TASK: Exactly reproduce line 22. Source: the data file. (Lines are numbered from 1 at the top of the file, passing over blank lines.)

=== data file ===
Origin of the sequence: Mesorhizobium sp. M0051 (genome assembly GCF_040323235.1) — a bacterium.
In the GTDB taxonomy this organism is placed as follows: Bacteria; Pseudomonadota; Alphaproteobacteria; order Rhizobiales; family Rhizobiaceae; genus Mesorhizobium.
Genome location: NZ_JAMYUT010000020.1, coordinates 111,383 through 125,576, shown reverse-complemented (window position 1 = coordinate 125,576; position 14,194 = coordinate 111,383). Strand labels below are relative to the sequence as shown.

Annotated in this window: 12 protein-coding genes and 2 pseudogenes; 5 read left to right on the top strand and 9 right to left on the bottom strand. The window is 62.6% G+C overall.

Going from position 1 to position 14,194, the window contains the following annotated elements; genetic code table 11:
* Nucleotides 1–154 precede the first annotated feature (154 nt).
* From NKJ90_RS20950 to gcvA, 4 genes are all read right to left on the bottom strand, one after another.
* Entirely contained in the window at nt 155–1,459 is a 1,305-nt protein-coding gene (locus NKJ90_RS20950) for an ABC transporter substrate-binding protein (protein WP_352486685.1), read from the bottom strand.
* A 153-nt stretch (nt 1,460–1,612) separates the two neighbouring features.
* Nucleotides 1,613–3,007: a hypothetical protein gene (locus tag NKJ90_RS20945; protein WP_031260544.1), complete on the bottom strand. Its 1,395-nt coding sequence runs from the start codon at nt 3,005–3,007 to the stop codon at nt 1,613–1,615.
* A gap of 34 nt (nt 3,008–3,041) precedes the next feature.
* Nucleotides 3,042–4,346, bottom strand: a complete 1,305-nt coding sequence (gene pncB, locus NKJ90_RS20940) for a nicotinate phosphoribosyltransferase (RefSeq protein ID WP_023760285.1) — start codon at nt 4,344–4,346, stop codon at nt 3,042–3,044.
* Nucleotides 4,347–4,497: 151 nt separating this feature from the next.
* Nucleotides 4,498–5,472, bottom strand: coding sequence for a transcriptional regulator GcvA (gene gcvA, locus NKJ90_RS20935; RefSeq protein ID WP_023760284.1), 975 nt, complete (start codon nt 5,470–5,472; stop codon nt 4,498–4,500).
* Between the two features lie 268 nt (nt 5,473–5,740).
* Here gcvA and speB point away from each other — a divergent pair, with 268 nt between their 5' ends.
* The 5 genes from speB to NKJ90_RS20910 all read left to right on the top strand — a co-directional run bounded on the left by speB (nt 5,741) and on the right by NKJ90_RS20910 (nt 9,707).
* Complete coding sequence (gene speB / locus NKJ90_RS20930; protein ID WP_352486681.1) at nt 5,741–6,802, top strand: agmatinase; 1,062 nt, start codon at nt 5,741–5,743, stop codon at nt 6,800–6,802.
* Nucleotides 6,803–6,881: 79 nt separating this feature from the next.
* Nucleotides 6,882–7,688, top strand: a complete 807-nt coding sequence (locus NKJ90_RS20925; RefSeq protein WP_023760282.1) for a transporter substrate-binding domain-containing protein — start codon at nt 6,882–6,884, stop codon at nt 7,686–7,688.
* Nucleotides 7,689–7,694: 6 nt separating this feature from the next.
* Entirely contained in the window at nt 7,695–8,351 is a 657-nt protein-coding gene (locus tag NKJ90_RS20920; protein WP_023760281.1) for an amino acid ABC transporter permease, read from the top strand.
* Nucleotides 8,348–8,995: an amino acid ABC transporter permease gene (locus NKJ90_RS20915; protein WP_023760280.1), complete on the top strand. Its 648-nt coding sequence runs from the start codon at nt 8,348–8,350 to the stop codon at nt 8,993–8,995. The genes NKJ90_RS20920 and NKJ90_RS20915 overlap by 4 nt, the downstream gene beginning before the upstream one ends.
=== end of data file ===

* Entirely contained in the window at nt 7,695–8,351 is a 657-nt protein-coding gene (locus tag NKJ90_RS20920; protein WP_023760281.1) for an amino acid ABC transporter permease, read from the top strand.